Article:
Re: CHAT: Hello
|From:||The Gray Wizard <dbell@...>|
|Date:||Thursday, April 26, 2001, 15:28|
> From: Tom Tadfor Little
> Sent: Thursday, April 26, 2001 1:48 AM
> To: CONLANG@LISTSERV.BROWN.EDU
> Subject: hello
> Hello all.
> I'm a newcomer here. I was delighted to come across this list, as
> I've been
> playing at language creation since I first read Tolkien 25+ years ago. I
> start lots of them, but seem to always get diverted before I really flesh
> anything out.
Welcome to the list, Tom.
I think you'll find many of us on this list have been influenced by JRRT.
Although I started creating languages in my mid-teens (1950's), I didn't
discover Tolkien until the mid 60's. Of course when I did, I was excited to
discover that in my pursuit of this strange enterprise I was in such good
company. His elvish languages have been a consistent influence on my
conlanging work ever since. My major conlang, amman iar, shows significant
lexical influences from JRRT's elvish tongues as explained by an early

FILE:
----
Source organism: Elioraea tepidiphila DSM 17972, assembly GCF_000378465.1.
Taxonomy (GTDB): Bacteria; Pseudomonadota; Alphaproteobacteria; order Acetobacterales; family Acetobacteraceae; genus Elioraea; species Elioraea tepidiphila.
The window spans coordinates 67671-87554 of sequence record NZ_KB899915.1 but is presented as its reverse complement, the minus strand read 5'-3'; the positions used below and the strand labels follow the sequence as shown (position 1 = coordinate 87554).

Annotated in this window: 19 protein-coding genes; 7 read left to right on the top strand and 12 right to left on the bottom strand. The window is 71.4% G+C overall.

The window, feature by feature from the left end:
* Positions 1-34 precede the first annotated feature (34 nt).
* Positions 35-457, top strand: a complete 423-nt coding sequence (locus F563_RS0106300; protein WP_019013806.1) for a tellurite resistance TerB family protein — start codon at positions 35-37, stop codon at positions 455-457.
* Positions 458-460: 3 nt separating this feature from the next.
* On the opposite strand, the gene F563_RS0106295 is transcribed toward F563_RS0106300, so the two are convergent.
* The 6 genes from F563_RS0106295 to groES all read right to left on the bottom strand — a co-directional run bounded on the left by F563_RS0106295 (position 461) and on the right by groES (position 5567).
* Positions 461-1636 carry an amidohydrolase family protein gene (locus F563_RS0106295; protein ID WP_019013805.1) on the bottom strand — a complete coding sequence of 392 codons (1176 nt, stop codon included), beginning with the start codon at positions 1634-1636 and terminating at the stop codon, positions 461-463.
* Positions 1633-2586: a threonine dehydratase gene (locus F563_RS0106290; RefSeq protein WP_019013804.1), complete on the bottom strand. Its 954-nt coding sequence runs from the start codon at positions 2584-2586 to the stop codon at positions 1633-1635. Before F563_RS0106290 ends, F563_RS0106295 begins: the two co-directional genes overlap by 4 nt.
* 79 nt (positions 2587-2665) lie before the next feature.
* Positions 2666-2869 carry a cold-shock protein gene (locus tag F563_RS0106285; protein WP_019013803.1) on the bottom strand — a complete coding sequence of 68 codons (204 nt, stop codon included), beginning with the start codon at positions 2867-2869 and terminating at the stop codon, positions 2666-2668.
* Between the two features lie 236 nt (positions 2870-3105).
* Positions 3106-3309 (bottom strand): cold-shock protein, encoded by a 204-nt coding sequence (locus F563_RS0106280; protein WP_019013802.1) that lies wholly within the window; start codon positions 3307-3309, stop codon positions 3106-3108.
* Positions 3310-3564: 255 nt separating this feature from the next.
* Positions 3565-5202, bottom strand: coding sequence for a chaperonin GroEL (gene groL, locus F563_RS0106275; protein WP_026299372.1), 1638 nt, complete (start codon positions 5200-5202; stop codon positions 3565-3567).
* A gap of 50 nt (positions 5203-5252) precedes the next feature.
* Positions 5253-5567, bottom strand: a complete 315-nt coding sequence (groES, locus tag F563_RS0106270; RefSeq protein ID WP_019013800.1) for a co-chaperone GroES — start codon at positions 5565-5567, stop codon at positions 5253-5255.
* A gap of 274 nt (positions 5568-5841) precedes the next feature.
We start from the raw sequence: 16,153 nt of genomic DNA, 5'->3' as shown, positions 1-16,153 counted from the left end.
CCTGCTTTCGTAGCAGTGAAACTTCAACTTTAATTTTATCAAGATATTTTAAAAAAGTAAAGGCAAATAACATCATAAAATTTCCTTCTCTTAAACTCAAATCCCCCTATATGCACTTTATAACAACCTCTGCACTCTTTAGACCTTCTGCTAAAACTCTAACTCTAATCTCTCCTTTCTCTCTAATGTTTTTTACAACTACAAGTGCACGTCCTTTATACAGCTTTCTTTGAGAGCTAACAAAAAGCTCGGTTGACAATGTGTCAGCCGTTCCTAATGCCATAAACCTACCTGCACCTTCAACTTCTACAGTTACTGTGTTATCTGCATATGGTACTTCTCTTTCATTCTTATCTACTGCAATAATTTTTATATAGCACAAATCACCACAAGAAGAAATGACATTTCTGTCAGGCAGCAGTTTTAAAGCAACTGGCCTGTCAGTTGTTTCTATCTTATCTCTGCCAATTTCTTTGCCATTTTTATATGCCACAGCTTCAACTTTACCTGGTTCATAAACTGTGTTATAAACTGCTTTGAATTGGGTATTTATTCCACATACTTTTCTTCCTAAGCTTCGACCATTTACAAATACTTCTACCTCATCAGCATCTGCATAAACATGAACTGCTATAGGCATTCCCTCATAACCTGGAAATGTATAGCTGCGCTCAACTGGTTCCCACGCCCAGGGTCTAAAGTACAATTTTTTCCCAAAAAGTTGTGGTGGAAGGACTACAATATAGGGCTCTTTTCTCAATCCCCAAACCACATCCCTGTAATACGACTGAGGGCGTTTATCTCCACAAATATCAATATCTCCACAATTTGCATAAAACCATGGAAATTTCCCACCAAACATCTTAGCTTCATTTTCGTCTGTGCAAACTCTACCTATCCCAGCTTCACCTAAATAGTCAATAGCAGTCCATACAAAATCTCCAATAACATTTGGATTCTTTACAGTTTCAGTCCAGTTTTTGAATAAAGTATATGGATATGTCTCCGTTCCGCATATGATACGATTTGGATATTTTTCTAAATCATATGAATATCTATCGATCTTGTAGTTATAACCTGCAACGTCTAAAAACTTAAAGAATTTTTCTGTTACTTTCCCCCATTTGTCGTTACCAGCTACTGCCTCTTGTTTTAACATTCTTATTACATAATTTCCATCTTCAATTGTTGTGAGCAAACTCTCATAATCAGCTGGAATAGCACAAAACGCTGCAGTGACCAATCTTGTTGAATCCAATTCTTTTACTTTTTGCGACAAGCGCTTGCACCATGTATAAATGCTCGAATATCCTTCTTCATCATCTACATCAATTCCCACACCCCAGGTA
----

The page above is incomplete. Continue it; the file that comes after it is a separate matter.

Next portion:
concultural contact between its speakers and some Dunedain sailors escaping
the destruction of Numenor. I also seem to share a similar sense of
phonetic aesthetics with Tolkien (I often call this my "cellar door"
> I'm currently working on an imaginary world with a small number
> of distinct
> racial/linguistic/cultural traditions that eventually merge and
> I'm hoping it can be some sort of meaningful mythologization of our own
> eclectic times.
> For this project, I need linguistic traditions that are distinctive, but
> not so wildly different from each other to hamper sharing of concepts and
Sounds interesting. I had an early interest in diachronic analysis and once
envisioned a whole family of languages descended from a single
protolanguage. The plan was to distribute to each language a set of
interesting linguistic parameters that would drive the development of that
language from the protolanguage along diverging pathways. I was young and
had no idea what a massive undertaking I had set for myself. Many years
later, only amman iar has any real depth to it.
> I'm just now starting out on characterizing Iltârer (apologies to Mac
> users), the eldest of the language families involved. I envision it as
> phonologically elegant and syntactically sophisticated in its capacity to
> support subtle philosophical and esthetic expression. Today I wrote a
> modest program to generated Iltârer root words, and I have some of the
> grammar established.
I look forward to hearing more of Iltârer. Please share as much as you can
David E. Bell
The Gray Wizard
Wisdom begins in wonder.